Similar suturing is done through the other tunnel and then intermittent suture knots are tied (Figure 7, Figure 8).

Subcutaneous closure is done with interrupted No.1polyglactin suture and then interrupted sub-cuticular sutures are taken with absorbable undyed braided 2 - 0 polyglactin 910 with a reverse cutting needle.

Figure 1. Clinical image of the knee joint during a TKA: Showing a 2.5 mm drill bit used with a drill sleeve to makes holes over the tibial tuberosity.

Figure 2. Diagrammatic representation of the knee joint: Showing a drill bit used to make holes over the tibial tuberosity.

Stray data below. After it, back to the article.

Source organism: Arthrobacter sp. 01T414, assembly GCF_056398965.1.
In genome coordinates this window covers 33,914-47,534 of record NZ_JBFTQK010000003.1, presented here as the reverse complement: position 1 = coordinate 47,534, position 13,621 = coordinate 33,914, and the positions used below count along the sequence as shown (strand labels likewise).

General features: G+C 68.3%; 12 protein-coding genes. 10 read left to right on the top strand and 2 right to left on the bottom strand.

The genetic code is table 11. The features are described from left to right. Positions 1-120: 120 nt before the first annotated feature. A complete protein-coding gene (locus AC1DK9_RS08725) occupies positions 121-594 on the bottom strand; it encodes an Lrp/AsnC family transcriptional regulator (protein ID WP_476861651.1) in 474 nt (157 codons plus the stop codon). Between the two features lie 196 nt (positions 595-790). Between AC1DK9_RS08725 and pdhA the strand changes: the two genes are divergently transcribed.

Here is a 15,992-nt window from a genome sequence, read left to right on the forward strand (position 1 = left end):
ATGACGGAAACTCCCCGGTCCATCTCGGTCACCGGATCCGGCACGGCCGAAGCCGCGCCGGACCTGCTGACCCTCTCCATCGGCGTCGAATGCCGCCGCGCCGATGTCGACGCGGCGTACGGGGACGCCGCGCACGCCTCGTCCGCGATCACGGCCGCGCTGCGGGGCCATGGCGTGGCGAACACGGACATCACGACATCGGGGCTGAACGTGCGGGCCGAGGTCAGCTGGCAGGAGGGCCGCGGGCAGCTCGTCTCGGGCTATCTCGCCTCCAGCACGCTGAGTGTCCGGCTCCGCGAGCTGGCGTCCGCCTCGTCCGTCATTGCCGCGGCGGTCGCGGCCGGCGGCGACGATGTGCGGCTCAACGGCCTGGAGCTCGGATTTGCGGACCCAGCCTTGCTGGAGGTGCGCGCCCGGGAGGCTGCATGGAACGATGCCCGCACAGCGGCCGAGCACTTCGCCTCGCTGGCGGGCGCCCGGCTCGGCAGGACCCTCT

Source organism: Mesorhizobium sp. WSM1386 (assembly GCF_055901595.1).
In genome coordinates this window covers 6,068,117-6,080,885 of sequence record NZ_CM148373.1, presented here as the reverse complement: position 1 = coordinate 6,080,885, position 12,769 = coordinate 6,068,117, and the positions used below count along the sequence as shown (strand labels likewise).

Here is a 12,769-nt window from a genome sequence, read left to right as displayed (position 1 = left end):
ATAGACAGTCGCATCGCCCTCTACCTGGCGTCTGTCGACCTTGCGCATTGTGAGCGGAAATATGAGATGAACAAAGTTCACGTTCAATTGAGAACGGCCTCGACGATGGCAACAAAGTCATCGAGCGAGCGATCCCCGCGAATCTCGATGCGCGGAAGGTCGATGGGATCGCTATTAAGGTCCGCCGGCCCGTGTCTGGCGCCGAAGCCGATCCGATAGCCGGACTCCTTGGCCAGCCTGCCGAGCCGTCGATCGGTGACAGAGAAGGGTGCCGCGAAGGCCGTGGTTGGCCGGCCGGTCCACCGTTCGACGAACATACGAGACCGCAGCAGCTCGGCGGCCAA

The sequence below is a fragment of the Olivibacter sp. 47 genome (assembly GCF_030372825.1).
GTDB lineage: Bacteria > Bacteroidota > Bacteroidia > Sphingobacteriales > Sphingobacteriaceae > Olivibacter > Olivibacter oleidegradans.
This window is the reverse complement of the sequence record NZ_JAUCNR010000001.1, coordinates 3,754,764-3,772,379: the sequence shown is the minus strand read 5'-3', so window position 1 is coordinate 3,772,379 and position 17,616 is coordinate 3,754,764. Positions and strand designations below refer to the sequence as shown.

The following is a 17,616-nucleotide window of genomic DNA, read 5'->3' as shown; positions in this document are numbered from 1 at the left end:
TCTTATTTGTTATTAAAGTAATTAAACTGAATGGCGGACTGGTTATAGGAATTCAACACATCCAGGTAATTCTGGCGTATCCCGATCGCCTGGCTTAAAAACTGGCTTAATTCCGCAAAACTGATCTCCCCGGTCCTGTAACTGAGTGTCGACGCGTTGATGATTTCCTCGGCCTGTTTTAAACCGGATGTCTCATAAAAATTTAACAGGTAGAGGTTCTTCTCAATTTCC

Figure 3. Clinical image of the knee joint during a TKA: Showing a towel clamp used to convert the drill holes into a tunnel.

Figure 4. Diagrammatic representation of the knee joint: Showing a towel clamp used to convert the drill holes into a tunnel.

Figure 5. Clinical image of the knee joint during a TKA: Showing a suture needle passing through a medially elevated periosteal sleeve.

Figure 6. Clinical image of the knee joint during a TKA: Showing suture needle passing through the drilled tunnel.

Figure 7. Clinical image of the knee joint during a TKA: Showing the sutures used to take an intermittent knot.

Figure 8. Diagrammatic representation of the knee joint: Showing intermittent knots taken over the medial periosteal sleeve with the patellar tendon.

3. Discussion